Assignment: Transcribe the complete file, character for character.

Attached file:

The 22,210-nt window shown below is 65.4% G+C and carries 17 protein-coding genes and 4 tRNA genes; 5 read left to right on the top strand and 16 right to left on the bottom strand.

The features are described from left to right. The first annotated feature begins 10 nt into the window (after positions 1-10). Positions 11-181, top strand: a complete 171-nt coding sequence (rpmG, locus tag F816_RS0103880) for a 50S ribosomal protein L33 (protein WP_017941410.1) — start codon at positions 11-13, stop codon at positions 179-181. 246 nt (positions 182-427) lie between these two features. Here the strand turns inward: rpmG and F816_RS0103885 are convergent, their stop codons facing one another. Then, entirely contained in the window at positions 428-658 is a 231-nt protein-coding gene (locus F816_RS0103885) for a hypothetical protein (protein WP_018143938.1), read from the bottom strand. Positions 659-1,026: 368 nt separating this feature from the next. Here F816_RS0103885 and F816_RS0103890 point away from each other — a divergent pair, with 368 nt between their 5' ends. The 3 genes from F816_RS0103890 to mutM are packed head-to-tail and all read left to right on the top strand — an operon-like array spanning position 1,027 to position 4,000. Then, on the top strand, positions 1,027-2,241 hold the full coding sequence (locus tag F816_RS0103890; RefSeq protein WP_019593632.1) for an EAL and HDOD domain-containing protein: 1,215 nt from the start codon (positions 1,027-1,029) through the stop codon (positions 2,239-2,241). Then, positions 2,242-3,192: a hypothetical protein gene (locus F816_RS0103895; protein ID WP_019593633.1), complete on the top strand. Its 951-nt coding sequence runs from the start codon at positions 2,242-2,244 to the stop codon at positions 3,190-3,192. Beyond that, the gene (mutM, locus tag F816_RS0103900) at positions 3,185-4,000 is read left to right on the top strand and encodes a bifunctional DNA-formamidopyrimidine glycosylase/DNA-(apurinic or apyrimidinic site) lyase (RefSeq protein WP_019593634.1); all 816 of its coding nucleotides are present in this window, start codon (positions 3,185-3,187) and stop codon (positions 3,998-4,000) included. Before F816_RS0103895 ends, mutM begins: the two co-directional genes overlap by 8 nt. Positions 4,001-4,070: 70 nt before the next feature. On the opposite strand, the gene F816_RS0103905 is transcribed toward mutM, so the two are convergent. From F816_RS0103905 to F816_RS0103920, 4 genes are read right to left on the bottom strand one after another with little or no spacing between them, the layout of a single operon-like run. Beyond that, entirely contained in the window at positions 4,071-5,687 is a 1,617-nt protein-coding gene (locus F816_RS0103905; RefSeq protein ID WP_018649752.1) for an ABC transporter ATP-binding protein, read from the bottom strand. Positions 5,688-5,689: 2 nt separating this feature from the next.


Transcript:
The 22,210-nt window shown below is 65.4% G+C and carries 17 protein-coding genes and 4 tRNA genes; 5 read left to right on the top strand and 16 right to left on the bottom strand.

The features are described from left to right. The first annotated feature begins 10 nt into the window (after positions 1-10). Positions 11-181, top strand: a complete 171-nt coding sequence (rpmG, locus tag F816_RS0103880) for a 50S ribosomal protein L33 (protein WP_017941410.1) — start codon at positions 11-13, stop codon at positions 179-181. 246 nt (positions 182-427) lie between these two features. Here the strand turns inward: rpmG and F816_RS0103885 are convergent, their stop codons facing one another. Then, entirely contained in the window at positions 428-658 is a 231-nt protein-coding gene (locus F816_RS0103885) for a hypothetical protein (protein WP_018143938.1), read from the bottom strand. Positions 659-1,026: 368 nt separating this feature from the next. Here F816_RS0103885 and F816_RS0103890 point away from each other — a divergent pair, with 368 nt between their 5' ends. The 3 genes from F816_RS0103890 to mutM are packed head-to-tail and all read left to right on the top strand — an operon-like array spanning position 1,027 to position 4,000. Then, on the top strand, positions 1,027-2,241 hold the full coding sequence (locus tag F816_RS0103890; RefSeq protein WP_019593632.1) for an EAL and HDOD domain-containing protein: 1,215 nt from the start codon (positions 1,027-1,029) through the stop codon (positions 2,239-2,241). Then, positions 2,242-3,192: a hypothetical protein gene (locus F816_RS0103895; protein ID WP_019593633.1), complete on the top strand. Its 951-nt coding sequence runs from the start codon at positions 2,242-2,244 to the stop codon at positions 3,190-3,192. Beyond that, the gene (mutM, locus tag F816_RS0103900) at positions 3,185-4,000 is read left to right on the top strand and encodes a bifunctional DNA-formamidopyrimidine glycosylase/DNA-(apurinic or apyrimidinic site) lyase (RefSeq protein WP_019593634.1); all 816 of its coding nucleotides are present in this window, start codon (positions 3,185-3,187) and stop codon (positions 3,998-4,000) included. Before F816_RS0103895 ends, mutM begins: the two co-directional genes overlap by 8 nt. Positions 4,001-4,070: 70 nt before the next feature. On the opposite strand, the gene F816_RS0103905 is transcribed toward mutM, so the two are convergent. From F816_RS0103905 to F816_RS0103920, 4 genes are read right to left on the bottom strand one after another with little or no spacing between them, the layout of a single operon-like run. Beyond that, entirely contained in the window at positions 4,071-5,687 is a 1,617-nt protein-coding gene (locus F816_RS0103905; RefSeq protein ID WP_018649752.1) for an ABC transporter ATP-binding protein, read from the bottom strand. Positions 5,688-5,689: 2 nt separating this feature from the next.